All in all, I liked Periyali, but not enough to rush back. There are droves of better Mediterranean restaurants in the city and two right in the Flatiron alone, Almayass and Ilili, granted both of those are more middle eastern then Mediterranean, but the lines are so blurred between the two that it’s hard to tell where the tzatziki ends and the cacik begins.

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Pasha

70 W 71st St. New York, NY 10023 (212) 579-8751 •  pashanewyork.com
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 I’ve been going to Pasha for years and the reason is quite simple, it’s the best Turkish in the city. Well, other than Beyoglu and Pera. But they each do different things well, so it’s kind of a draw.

Among Pasha’s bailiwicks are the octopus, so consistently tender and awesome it just barely missed my Ultimate Octopus list. Solid mezes ranging from baba ganoush to sigara boregi (feta pastry) to yaprak sarma (stuffed grape leaves). And of course entrees ranging from whole fish to kebabs and all of it is done as authentic as anything you might find in Istanbul.

Decor is touch on the expected side, painted Turkish Flag Red. But they somehow manage to charm it up with its different rooms and quaint vibe. As a result it feels nothing like its decor twin in Kips Bay, Turkish Kitchen (also red, but more expansive and less intimate).

And service as a rule among most Turkish haunts is always very friendly and accommodating. I honestly don’t think I’ve ever had a bad waiter at Pasha or any other Turkish restaurant in the city and I’ve eaten at close to a dozen. And I’m not just saying that because my Turkish wife is reading over my shoulder as I type this.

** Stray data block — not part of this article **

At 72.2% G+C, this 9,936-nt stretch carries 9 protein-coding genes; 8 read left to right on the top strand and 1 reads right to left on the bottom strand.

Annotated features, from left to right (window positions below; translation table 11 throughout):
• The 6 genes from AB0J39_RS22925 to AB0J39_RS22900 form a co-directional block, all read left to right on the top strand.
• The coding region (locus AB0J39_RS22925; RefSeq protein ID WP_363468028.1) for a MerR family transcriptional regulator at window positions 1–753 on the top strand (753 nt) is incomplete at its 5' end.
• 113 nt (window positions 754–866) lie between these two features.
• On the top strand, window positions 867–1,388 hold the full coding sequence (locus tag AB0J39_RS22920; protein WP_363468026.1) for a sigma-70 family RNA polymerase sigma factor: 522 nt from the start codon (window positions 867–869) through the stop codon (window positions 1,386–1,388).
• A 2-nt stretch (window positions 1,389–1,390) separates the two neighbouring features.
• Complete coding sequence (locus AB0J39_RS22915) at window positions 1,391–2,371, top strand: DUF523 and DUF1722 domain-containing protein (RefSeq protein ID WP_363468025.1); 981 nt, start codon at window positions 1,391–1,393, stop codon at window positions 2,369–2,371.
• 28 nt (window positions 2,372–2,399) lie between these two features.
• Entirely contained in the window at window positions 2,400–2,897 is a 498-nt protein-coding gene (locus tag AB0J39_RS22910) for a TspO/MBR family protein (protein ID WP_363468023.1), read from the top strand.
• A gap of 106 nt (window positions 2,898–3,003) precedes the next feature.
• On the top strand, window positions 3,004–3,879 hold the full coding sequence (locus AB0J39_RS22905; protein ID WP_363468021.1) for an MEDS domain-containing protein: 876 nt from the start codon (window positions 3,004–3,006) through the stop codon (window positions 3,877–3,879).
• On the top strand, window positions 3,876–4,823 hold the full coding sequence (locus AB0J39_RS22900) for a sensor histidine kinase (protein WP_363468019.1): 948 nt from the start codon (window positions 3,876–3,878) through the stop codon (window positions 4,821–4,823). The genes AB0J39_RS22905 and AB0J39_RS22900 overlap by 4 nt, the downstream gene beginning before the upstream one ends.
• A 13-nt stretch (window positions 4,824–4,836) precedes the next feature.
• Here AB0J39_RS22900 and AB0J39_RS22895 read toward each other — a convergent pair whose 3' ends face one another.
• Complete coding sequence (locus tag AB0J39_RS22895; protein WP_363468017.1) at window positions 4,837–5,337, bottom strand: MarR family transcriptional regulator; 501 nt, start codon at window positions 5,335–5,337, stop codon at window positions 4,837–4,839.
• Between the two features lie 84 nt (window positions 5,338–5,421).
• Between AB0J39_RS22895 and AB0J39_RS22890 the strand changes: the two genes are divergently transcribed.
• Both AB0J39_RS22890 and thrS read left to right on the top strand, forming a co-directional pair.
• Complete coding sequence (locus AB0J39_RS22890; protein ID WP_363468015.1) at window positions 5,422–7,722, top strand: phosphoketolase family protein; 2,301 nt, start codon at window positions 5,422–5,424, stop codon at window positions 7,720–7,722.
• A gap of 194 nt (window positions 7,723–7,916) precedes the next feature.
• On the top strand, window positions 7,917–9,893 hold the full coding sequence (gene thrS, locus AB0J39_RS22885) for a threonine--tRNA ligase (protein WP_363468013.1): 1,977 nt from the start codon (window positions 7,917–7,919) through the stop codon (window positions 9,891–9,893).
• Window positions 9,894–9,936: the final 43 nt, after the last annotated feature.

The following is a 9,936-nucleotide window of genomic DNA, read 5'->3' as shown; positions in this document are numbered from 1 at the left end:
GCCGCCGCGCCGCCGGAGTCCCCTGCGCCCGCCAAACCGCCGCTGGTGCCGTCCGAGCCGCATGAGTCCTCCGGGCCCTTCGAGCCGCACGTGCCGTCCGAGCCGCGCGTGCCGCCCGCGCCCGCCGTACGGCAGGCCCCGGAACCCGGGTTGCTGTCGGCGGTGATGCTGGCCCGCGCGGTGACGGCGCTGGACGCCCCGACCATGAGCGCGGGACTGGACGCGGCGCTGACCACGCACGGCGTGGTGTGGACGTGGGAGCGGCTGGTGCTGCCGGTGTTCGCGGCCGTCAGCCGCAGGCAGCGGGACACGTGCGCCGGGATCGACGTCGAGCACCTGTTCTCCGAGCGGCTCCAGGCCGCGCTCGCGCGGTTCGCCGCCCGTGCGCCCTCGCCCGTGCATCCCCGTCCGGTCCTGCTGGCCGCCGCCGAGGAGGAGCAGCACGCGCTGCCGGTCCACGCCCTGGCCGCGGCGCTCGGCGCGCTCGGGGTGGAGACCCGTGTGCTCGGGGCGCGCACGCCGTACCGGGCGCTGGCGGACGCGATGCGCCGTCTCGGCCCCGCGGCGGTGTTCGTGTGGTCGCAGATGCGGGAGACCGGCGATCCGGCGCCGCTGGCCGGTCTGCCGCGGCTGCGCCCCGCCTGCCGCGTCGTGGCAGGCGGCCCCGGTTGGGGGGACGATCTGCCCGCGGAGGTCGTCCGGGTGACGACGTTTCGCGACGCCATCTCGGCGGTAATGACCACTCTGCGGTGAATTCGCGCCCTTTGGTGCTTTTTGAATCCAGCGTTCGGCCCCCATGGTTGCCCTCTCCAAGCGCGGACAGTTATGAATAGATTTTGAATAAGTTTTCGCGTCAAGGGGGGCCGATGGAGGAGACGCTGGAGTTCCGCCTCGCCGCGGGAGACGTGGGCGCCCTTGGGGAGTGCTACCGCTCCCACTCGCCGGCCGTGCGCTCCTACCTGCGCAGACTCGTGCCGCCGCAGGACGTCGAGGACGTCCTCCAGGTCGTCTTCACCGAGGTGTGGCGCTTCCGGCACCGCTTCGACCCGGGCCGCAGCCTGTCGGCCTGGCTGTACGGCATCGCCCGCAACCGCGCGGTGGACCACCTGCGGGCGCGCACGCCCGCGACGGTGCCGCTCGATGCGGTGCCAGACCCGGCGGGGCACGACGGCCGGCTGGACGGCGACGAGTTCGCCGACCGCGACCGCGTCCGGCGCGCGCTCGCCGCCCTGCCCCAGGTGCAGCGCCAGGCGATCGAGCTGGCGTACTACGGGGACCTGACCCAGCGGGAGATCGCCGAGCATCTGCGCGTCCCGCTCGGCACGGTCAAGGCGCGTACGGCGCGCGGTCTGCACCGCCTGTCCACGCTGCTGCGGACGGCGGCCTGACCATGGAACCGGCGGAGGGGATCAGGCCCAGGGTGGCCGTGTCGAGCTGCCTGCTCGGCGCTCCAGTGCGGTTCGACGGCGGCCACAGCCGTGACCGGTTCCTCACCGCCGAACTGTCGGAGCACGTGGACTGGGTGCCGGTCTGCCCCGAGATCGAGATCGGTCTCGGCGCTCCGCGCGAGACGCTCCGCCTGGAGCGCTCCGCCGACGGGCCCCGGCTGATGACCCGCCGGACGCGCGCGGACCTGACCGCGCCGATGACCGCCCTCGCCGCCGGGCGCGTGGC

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Beyoglu

1431 3rd Ave. New York, NY 10028 • (212) 650-0850
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This and Pasha are my two favorite Turkish restaurants in the city. Although as I write this, I’m thinking Beyoglu might have the edge. First, the decor is fun and lively and the service is friendly- which is par for the course at pretty much every Turkish restaurant in the city. And then the bread and cacik comes (cacik is the Turkish version of the yogurt/garlic/herb concoction you find in Greek and Indian cuisine as well)… But their cacik is out of this world. Fresh, homemade yogurt so thick and creamy it’s like eating it right out of the cow. That, coupled with their warm, fresh baked Ramadan-style bread, and you’ll be in heaven before the food even arrives.

As for the mezzes (appetizers) they are all excellent. The spinach pie, the octopus- even the entrees were both solid. The only things I wish they had are mucver, lahmacun and midye dolma. But it’s been a while since I’ve been there, so maybe they’ve added them. Guess I’ll have to go back and see.

4 teeth